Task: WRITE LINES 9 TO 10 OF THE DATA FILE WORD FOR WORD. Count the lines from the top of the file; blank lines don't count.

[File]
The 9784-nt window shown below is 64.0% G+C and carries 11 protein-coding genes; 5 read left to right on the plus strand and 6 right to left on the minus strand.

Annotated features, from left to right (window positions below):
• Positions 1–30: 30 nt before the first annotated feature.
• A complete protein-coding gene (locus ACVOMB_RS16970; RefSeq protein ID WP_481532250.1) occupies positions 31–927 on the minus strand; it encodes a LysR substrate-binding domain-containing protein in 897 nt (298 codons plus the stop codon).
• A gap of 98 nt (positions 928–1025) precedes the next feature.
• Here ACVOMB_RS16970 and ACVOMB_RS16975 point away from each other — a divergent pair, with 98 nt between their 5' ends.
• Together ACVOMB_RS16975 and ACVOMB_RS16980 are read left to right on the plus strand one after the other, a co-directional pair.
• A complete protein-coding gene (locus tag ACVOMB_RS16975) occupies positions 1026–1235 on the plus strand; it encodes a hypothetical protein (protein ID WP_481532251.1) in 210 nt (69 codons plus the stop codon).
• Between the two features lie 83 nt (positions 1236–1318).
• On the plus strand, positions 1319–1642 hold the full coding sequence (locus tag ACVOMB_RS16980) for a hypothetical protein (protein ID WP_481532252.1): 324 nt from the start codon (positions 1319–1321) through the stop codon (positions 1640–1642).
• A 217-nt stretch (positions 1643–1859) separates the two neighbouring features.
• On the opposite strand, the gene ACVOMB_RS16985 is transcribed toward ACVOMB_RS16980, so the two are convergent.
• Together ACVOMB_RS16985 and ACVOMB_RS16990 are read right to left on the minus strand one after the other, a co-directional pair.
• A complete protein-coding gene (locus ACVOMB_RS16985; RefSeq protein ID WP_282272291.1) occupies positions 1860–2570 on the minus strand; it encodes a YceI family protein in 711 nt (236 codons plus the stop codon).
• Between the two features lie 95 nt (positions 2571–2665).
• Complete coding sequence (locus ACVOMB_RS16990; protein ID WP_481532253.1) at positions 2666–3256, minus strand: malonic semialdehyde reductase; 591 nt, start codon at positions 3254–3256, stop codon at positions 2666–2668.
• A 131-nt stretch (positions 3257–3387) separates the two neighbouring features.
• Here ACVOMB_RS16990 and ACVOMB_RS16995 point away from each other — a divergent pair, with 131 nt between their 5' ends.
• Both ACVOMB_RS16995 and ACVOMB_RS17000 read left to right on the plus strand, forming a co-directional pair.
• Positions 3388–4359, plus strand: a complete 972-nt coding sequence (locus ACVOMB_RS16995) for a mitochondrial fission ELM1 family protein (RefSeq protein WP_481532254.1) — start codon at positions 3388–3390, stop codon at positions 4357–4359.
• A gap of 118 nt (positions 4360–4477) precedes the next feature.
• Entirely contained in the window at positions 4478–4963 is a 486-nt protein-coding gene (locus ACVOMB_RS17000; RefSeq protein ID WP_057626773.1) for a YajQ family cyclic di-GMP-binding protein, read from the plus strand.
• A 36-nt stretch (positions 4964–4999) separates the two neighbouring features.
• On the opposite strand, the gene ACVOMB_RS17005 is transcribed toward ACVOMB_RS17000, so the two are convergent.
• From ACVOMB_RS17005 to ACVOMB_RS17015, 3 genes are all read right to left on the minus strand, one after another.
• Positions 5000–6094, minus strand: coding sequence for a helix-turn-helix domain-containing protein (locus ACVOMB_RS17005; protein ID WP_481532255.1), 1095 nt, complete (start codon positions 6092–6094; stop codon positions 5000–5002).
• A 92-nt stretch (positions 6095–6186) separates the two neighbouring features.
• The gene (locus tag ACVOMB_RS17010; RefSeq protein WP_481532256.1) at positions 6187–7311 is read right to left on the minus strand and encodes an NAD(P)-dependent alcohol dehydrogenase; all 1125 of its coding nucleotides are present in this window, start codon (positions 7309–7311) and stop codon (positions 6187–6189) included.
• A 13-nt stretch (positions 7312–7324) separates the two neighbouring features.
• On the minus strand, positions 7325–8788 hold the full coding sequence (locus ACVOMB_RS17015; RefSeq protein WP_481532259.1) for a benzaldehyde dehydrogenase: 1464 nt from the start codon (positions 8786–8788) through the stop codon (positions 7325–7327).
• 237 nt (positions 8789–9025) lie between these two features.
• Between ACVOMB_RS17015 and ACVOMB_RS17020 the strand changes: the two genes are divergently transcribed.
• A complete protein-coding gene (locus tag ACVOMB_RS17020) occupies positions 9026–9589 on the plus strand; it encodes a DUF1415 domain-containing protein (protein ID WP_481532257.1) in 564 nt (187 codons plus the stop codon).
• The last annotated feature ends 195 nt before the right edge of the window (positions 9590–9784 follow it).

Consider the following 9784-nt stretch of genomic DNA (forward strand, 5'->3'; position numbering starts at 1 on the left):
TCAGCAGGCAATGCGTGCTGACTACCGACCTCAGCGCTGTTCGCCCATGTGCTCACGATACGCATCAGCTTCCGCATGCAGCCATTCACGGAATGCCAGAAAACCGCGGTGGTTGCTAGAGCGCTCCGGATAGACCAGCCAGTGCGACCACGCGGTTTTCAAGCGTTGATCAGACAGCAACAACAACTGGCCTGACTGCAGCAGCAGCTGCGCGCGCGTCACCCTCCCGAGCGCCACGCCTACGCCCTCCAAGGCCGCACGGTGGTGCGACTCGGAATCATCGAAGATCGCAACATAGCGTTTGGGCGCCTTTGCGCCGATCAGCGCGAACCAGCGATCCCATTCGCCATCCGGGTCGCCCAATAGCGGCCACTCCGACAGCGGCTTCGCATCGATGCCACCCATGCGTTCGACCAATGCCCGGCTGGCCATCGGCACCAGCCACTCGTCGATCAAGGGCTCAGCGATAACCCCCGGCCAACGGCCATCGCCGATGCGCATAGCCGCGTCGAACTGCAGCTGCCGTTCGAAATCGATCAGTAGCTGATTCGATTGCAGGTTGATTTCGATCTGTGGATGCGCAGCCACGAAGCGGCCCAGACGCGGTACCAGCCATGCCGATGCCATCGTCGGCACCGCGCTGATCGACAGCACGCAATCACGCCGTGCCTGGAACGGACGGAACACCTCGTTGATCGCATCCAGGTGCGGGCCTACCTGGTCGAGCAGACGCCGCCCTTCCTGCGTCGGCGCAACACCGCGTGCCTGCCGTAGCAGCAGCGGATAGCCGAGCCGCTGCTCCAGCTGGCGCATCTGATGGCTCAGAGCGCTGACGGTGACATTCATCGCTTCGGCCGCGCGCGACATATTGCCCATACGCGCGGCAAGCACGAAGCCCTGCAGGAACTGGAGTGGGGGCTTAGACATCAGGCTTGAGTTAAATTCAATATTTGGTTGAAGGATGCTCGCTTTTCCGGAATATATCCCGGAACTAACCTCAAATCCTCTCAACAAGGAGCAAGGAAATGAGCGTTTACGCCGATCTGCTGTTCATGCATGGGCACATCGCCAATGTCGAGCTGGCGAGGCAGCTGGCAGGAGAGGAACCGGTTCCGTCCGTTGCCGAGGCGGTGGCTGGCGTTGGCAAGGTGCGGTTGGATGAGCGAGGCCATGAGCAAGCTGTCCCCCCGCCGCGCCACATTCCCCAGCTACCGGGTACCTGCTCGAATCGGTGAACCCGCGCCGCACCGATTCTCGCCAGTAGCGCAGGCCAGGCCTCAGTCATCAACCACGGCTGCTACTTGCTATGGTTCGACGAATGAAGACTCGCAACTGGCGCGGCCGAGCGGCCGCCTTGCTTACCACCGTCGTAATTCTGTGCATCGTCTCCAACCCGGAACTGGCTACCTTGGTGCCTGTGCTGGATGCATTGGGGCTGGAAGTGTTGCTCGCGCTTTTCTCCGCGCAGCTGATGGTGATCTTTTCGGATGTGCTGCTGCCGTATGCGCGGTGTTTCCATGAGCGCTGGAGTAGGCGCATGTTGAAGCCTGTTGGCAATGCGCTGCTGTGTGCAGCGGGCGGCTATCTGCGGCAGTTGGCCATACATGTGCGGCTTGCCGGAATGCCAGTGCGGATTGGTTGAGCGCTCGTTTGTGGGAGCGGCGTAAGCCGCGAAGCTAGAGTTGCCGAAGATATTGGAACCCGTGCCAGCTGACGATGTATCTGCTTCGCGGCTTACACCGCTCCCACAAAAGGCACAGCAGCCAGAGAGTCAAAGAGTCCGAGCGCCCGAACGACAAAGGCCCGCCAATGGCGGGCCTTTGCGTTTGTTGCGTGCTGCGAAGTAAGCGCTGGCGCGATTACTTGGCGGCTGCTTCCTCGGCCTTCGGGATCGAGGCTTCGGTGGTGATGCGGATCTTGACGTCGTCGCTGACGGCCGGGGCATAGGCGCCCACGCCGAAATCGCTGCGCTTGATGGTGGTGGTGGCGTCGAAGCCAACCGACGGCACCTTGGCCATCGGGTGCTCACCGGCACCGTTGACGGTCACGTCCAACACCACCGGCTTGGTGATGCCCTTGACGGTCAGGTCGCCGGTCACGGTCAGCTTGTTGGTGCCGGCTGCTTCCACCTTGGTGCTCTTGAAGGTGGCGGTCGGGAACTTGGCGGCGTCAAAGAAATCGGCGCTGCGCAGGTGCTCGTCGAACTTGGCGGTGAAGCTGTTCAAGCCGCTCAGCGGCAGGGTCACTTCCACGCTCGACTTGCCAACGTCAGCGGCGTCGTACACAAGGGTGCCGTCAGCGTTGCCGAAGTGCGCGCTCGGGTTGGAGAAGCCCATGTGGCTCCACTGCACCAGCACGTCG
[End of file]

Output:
• Between the two features lie 83 nt (positions 1236–1318).
• On the plus strand, positions 1319–1642 hold the full coding sequence (locus tag ACVOMB_RS16980) for a hypothetical protein (protein ID WP_481532252.1): 324 nt from the start codon (positions 1319–1321) through the stop codon (positions 1640–1642).